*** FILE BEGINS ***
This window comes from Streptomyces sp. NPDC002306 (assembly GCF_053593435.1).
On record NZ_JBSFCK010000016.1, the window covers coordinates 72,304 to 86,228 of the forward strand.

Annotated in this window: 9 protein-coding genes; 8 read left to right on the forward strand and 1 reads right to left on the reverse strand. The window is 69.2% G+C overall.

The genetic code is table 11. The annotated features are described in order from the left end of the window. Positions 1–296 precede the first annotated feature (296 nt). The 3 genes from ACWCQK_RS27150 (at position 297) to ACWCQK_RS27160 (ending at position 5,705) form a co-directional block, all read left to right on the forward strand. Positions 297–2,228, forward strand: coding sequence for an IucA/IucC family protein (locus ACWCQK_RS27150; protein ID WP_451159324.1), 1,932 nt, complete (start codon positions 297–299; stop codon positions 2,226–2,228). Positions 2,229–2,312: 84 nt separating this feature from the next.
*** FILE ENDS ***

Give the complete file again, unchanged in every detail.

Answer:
This window comes from Streptomyces sp. NPDC002306 (assembly GCF_053593435.1).
On record NZ_JBSFCK010000016.1, the window covers coordinates 72,304 to 86,228 of the forward strand.

Annotated in this window: 9 protein-coding genes; 8 read left to right on the forward strand and 1 reads right to left on the reverse strand. The window is 69.2% G+C overall.

The genetic code is table 11. The annotated features are described in order from the left end of the window. Positions 1–296 precede the first annotated feature (296 nt). The 3 genes from ACWCQK_RS27150 (at position 297) to ACWCQK_RS27160 (ending at position 5,705) form a co-directional block, all read left to right on the forward strand. Positions 297–2,228, forward strand: coding sequence for an IucA/IucC family protein (locus ACWCQK_RS27150; protein ID WP_451159324.1), 1,932 nt, complete (start codon positions 297–299; stop codon positions 2,226–2,228). Positions 2,229–2,312: 84 nt separating this feature from the next.